Last updated: December 7, 2021
Audio Description, Scenic View/Photo Spot
There are taller trees, and wider trees, but the General Sherman Tree contains more wood (volume) in its trunk than any other tree on Earth. Behind the Sherman Tree are the General Grant, President, Lincoln, and Stagg trees. Another measure of tree volume is the total biomass of the tree-trunk, branches, roots, and foliage. If we measure the biomass, the Sherman Tree still ranks at #1, but the General Grant Tree loses second place to the President Tree.
Rapid growth over a long life accounts for the size of these trees, but they are not as old as once thought. The most recent age estimate of the Sherman Tree is about 2200 years old.
Sequoia roots are shallow but spread wide. They entangle with the roots of other sequoias, forming a kind of mesh that helps all the trees maintain balance and stability.
As you walk among sequoias, watch for Douglas squirrels, also called chickarees. They climb into sequoias and chew through the stems of cones. If you come across a tree that seems to drop a cone every few seconds, you know that a Douglas squirrel is cutting cones for dinner. They then eat the green, fleshy covering of the cones; look for chewed-up cones on the ground. They also store cones and dried mushrooms high in pines or sequoias.
The Congress Trail starts near the Sherman Tree, and provides a tour of some of the most spectacular sequoias of Giant Forest. This easy three-mile loop also connects to other trails that can take you throughout Giant Forest (be sure to take a map).
The Sherman Tree was once named the Karl Marx Tree by the Kaweah Colony, a utopian group that lived in Three Rivers before Congress created this park. The Kaweah Colony supported itself in part through logging. When the national park was established, their efforts were deemed illegal. One of their original structures, Squatter's Cabin, still stands near Crescent Meadow and is on the National Register of Historic Places.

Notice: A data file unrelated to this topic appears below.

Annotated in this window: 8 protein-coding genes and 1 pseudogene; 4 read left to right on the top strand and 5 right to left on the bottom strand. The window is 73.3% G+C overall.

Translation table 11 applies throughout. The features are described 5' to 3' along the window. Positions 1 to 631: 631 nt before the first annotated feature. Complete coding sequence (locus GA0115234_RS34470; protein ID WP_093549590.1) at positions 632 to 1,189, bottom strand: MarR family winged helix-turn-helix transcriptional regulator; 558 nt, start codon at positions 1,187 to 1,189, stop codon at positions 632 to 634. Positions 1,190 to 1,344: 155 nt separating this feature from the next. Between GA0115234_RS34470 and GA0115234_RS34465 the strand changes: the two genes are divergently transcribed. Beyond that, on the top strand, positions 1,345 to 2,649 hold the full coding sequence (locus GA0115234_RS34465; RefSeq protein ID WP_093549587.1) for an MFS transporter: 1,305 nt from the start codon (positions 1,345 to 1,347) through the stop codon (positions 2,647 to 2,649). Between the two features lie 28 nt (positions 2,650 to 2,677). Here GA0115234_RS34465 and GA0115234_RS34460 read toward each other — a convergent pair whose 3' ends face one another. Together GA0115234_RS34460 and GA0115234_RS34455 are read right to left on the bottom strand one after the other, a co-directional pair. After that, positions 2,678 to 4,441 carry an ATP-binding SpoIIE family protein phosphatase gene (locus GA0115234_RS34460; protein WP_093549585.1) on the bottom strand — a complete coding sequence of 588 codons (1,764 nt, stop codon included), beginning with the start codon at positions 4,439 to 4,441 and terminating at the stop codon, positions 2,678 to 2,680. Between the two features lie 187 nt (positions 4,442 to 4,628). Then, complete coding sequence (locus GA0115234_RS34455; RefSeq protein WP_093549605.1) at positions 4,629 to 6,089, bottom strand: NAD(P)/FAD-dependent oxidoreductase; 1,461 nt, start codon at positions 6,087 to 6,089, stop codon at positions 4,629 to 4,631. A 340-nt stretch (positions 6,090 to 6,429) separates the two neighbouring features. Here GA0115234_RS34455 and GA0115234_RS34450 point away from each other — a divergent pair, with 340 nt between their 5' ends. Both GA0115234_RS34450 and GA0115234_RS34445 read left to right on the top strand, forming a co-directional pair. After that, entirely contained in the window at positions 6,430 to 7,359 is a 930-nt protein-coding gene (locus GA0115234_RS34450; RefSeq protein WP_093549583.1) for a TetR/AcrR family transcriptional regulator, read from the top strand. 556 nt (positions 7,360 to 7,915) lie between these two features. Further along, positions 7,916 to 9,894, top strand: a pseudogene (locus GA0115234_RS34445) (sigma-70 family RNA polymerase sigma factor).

In 1903, the Buffalo Soldiers protected these parks. Their leader, then-Captain Charles Young, was one of the first superintendents of these parks and the first African-American superintendent of any national park. He developed plans to protect the legacy of the giant sequoia groves, oversaw the building of the first roads into the parks, and protected both parks from illegal logging, grazing, and poaching.
Services and Parking
The main parking area and trailhead for the General Sherman Tree is located just off Wolverton Road. The parking area is one of the main shuttle stops in the parks. Shuttles stop here every 15 to 20 minutes.
Parking for people with disabilities is located on the Generals Highway 2 miles from the Giant Forest Museum and 3 miles from the Lodgepole Visitor Center.
The parking area provides restrooms, trash cans, water, and food-storage lockers.
Make sure that you store all food is stored in these lockers-bears can be active in this parking lot.
The General Sherman Tree is about a half mile from the parking lot. Be prepared for an uphill climb when return from your hike. In summer, you can avoid the uphill hike by walking from the Sherman Tree down to the accessible parking lot and shuttle stop along the Generals Highway. From there, take the Orange Route back to the main General Sherman Tree parking area.
Accessible parking is located on the Generals Highway 2 miles from the Giant Forest Museum and 3 miles from the Lodgepole Visitor Center. The parking area provides restrooms, trash cans, and water. An easy path leads to the General Sherman Tree from the trailhead. This wheelchair-accessible paved path is accessible by wheelchairs, strollers, and walkers. The trail is about 500 feet in length and is gently sloped.
In summer, the free park shuttle leads to the General Sherman Tree accessible parking area.